Featuring 326 films from 65 countries including 21 World Premieres, the 65th Sydney Film Festival program has been officially announced by Festival Director Nashen Moodley, bringing together hundreds of international and local stories this June.
“Since 1954, the Sydney Film Festival has brought over 9,000 of the best films from around the globe to Australian audiences; a canon we are proud to expand on 65 years later,” said Sydney Film Festival Director, Nashen Moodley.
“Over the years, much has changed in cinema, and indeed the world. What remains constant is the need for understanding. In an increasingly fragmented society, the Festival continues to unite friends and strangers, creating new experiences and ways to interpret the wider world.”
“In a year that has highlighted the inequalities facing women across society and in the film industry, the Festival is also pleased to announce that six out of 12 Official Competition films this year are directed by women filmmakers.”
The 2018 Festival opens with the Australian premiere of The Breaker Upperers – a side-splittingly funny New Zealand film from writers-directors-stars Jackie van Beek and Madeleine Sami. The comedy follows two cynical misfits earning a living breaking up unhappy couples for cash by faking deaths, impersonating cops and strippers, and feigning pregnancies.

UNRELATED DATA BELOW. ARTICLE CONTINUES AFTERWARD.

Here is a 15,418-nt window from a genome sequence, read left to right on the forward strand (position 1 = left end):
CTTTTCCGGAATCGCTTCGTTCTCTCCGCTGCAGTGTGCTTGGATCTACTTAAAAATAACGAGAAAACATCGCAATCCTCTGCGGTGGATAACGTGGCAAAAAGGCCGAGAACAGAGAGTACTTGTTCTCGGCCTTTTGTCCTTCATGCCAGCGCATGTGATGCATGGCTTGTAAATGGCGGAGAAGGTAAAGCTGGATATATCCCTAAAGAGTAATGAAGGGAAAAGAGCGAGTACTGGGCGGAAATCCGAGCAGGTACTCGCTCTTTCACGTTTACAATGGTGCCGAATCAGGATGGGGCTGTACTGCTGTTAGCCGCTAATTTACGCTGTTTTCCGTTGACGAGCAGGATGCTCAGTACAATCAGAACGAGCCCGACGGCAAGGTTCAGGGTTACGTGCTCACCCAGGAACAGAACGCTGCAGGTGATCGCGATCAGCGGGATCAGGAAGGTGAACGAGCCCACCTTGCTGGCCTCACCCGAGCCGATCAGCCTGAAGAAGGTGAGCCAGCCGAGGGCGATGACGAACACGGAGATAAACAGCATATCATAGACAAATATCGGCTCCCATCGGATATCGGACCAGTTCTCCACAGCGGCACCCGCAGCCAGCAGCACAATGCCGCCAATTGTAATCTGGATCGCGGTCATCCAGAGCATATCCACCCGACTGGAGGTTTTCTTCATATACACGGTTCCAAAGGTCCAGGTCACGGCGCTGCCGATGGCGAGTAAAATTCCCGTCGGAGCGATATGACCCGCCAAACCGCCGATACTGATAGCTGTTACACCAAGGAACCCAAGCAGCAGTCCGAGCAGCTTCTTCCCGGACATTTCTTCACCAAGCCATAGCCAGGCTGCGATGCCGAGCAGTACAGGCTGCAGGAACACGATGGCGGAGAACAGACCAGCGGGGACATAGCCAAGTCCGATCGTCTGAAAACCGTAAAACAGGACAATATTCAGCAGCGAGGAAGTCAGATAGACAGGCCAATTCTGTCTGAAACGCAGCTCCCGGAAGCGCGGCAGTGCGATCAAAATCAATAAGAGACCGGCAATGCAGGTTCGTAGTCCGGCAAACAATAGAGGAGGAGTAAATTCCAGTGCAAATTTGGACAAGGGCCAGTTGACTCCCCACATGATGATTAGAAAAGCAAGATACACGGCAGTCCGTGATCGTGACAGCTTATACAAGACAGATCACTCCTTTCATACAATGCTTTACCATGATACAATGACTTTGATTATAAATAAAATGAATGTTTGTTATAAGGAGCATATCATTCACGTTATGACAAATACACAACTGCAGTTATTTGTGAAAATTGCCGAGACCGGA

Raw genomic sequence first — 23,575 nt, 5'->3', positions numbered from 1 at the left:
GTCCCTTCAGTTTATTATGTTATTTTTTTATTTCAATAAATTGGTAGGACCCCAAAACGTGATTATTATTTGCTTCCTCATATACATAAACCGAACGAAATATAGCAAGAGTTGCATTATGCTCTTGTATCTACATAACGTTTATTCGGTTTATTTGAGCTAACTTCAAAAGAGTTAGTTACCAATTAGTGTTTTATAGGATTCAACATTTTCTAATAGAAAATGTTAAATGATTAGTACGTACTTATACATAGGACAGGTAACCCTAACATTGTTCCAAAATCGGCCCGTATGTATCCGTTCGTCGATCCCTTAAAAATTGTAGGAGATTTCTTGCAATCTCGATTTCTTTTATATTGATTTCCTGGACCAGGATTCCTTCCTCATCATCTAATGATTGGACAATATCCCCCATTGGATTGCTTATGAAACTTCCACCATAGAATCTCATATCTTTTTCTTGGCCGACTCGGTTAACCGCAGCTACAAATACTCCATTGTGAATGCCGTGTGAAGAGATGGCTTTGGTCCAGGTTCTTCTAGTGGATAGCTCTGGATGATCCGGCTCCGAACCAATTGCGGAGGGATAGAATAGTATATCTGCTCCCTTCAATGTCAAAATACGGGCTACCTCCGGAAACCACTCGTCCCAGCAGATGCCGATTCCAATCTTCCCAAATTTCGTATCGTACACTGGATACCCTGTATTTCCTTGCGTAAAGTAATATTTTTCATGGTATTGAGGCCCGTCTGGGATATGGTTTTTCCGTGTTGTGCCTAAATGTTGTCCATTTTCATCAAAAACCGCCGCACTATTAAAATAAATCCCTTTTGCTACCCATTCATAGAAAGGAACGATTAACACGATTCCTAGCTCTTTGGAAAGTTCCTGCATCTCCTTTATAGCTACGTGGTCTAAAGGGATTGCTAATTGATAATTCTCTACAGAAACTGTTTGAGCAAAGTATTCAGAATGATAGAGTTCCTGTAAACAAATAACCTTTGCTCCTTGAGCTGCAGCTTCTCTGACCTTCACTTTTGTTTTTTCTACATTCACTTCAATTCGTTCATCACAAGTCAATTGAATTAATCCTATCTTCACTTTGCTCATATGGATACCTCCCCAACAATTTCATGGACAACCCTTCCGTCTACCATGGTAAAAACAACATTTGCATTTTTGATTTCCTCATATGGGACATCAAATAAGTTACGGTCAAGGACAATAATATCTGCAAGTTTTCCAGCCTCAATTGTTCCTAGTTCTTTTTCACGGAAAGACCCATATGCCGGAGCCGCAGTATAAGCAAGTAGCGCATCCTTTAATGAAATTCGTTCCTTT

Closing the Festival is heartwarming indie comedy Hearts Beat Loud – starring Golden Globe winning Australian actress Toni Collette and Parks and Recreation’s Nick Offerman, about an ageing hipster dad forming an unlikely band with his reluctant, talented daughter played by Kiersey Clemons.
The Festival’s diverse film program promises cinematic treasures to be discovered every day. From the Documentary Australia Foundation Award for Australian Documentary, showcasing 10 exceptional Australian documentaries; to 15 big-ticket films in Special Presentations at The State.
There are also 120 feature films, including prize-winners from prestigious festivals around the world; and 57 documentaries tackling crucial contemporary issues, from the world’s most renowned documentarians. For the 11th year, the Official Competition will award the $60,000 cash Sydney Film Prize for audacious, cutting-edge and courageous cinema.